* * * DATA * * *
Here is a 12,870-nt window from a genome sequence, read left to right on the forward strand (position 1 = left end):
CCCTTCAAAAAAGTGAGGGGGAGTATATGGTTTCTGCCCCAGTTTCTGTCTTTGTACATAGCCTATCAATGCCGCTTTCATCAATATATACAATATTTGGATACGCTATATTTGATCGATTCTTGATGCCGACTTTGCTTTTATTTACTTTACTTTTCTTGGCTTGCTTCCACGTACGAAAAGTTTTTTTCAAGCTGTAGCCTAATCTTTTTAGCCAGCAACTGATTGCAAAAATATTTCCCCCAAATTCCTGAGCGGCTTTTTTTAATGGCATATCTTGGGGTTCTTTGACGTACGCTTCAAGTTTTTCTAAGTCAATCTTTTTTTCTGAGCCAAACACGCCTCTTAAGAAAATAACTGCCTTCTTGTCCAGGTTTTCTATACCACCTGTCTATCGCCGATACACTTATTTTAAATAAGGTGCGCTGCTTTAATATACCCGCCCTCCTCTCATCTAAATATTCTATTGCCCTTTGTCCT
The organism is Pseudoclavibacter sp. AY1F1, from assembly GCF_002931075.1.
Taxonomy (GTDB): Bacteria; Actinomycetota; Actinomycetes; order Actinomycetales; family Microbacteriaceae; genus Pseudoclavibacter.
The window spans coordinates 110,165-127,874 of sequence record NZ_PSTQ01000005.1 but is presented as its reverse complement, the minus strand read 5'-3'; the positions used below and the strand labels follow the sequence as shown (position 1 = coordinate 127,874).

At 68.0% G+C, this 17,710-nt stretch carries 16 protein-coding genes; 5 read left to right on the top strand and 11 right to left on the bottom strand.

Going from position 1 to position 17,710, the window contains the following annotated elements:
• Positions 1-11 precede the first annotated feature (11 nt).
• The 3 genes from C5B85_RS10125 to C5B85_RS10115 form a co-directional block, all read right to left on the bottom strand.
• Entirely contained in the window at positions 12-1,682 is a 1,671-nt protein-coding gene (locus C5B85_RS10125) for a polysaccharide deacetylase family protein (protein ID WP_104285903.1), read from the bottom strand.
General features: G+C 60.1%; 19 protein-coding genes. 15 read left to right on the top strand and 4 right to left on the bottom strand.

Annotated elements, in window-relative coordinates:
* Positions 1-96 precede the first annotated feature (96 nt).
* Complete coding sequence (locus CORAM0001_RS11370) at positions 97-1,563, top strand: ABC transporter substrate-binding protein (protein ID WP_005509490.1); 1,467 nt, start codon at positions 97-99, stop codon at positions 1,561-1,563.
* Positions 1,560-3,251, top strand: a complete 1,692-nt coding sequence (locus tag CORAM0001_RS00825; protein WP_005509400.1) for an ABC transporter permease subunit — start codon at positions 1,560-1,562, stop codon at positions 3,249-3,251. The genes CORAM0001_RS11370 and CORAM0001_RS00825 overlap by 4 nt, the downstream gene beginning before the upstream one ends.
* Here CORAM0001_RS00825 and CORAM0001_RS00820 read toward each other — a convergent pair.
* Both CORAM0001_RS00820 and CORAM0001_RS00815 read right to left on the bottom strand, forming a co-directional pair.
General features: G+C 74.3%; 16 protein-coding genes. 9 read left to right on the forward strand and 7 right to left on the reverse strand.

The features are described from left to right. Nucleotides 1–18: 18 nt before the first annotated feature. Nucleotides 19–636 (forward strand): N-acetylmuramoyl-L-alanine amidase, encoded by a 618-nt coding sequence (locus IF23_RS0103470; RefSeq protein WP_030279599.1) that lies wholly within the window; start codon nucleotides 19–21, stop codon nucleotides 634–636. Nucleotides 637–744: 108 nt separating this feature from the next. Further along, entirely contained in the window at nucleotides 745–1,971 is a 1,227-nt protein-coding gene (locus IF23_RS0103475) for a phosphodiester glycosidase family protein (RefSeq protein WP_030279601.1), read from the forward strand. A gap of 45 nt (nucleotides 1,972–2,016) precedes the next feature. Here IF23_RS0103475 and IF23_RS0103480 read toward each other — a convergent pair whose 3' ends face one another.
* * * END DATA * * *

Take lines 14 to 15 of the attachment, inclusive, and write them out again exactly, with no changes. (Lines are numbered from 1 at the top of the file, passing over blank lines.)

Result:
* Complete coding sequence (locus CORAM0001_RS11370) at positions 97-1,563, top strand: ABC transporter substrate-binding protein (protein ID WP_005509490.1); 1,467 nt, start codon at positions 97-99, stop codon at positions 1,561-1,563.
* Positions 1,560-3,251, top strand: a complete 1,692-nt coding sequence (locus tag CORAM0001_RS00825; protein WP_005509400.1) for an ABC transporter permease subunit — start codon at positions 1,560-1,562, stop codon at positions 3,249-3,251. The genes CORAM0001_RS11370 and CORAM0001_RS00825 overlap by 4 nt, the downstream gene beginning before the upstream one ends.